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Rank #3065 on CommentsLevel 224 Comments: Mind Blower
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|#229 - Is det-cord dessert? [+] (2 new replies)||20 hours ago on respect||+1|
#256 - anonymous (20 hours ago) [-]
A cone made of C4 and det cord coiled on top.
|#25 - Picture||07/29/2014 on It's good money, though.||+1|
|#394 - So I'm conflicted. I've never had a problem with phanact but …||07/29/2014 on It's over guys!!!||+1|
|#21 - While I agree wholeheartedly to your message I would just like… [+] (8 new replies)||07/27/2014 on Supporting South-Park||-1|
#33 - roxasbaby (07/27/2014) [-]
While a few people have already stated how its legal to burn a flag in protest, i believe that when a flag has become unfit for displaying the pride of america i.e. it becomes torn and tattered, the proper thing to do is build a small fire pit (or use one already made) and burn it. kind of like a viking funeral to honor it.
#51 - anonymous (07/27/2014) [-]
That's part of flag code. If a flag has become too damaged to properly symbolise its country, it must be disposed of in a respectful manner either by burying or by burning.
#26 - anonymous (07/27/2014) [-]
Supreme Court case of Texas v. Johnson in 1989 overturned 49 state laws that stated flag burning was illegal. Desecrating the American flag by burning it is considered freedom of speech, and is protected by the First Amendment.
#24 - dividerbyzero (07/27/2014) [-]
Due to the first amendment and two Supreme Court cases (Texas v. Johnson and U.S. v. Eichman), it is unconstitutional to prohibit flag desecration, because it counts as "symbolic speech."
#23 - senorfrog (07/27/2014) [-]
#22 - myitems (07/27/2014) [-]
"The flag of the United States is sometimes symbolically burned, often in protest of the policies of the American government, both within the country and abroad. The United States Supreme Court in Texas v. Johnson, 491 U.S. 397 (1989), and reaffirmed in U.S. v. Eichman, 496 U.S. 310 (1990), has ruled that due to the First Amendment to the United States Constitution, it is unconstitutional for a government (whether federal, state, or municipality) to prohibit the desecration of a flag, due to its status as "symbolic speech." However, content-neutral restrictions may still be imposed to regulate the time, place, and manner of such expression.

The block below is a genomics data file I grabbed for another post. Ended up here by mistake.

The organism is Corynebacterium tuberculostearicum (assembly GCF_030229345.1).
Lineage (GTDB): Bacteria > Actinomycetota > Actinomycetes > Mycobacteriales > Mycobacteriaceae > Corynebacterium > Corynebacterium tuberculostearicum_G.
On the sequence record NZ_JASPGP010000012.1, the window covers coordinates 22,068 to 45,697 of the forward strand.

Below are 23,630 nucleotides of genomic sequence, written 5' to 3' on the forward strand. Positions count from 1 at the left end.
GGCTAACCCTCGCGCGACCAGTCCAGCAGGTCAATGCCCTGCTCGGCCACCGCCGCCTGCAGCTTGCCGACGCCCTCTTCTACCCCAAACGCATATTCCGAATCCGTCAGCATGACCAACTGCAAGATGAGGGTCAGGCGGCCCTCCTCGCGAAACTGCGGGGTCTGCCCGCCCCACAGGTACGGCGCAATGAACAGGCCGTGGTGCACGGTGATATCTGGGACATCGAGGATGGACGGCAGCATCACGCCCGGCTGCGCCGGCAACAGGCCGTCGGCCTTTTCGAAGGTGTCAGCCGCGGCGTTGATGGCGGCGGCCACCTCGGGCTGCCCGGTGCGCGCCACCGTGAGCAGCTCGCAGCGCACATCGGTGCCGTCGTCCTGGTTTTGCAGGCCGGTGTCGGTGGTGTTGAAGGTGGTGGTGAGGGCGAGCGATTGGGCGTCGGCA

In 1862, during the Union army's occupation of New Orleans in the American Civil War, the military governor, Benjamin Franklin Butler, sentenced William B. Mumford to death for removing an American flag. In 1864 John Greenleaf Whittier wrote the poem Barbara Frietchie, which told of a (probably fictional) incident in which Confederate soldiers were deterred from defacing an American flag. The poem contains the famous lines:
"Shoot, if you must, this old gray head,
But spare your country's flag," she said.
During the United States involvement in the Vietnam War American flags were sometimes burned during war protest demonstrations.
After the Johnson and Eichman decisions, several flag burning amendments to the Constitution were proposed. On 22 June 2005, a Flag Desecration Amendment was passed by the House with the needed two-thirds majority. On 27 June 2006, another attempt to pass a ban on flag burning was rejected by the Senate in a close vote of 66 in favor, 34 opposed, one vote short of the two-thirds majority needed to send the amendment to be voted on by the states."
|#17 - Do you like hockey for the fights or for the "game"? [+] (1 new reply)||07/25/2014 on high five||-1|
|#316 - **mamaluweegee rolls 1**||07/22/2014 on Beauty comes in all shapes...||0|
|#29 - Yeah, well I'm Jewish and I hate Chinese/Japanese/Korean food.||07/18/2014 on Stereotypes||0|
|#65 - Iunderstoodthatreference.jpg [+] (1 new reply)||07/18/2014 on Grils r werid||0|
|#162 - This guy begs to differ.||07/16/2014 on Unhated Nations||0|
|#32 - Welp this is a tad awkward. I've never seen anything I posted…||07/12/2014 on Forunately they keep to them||0|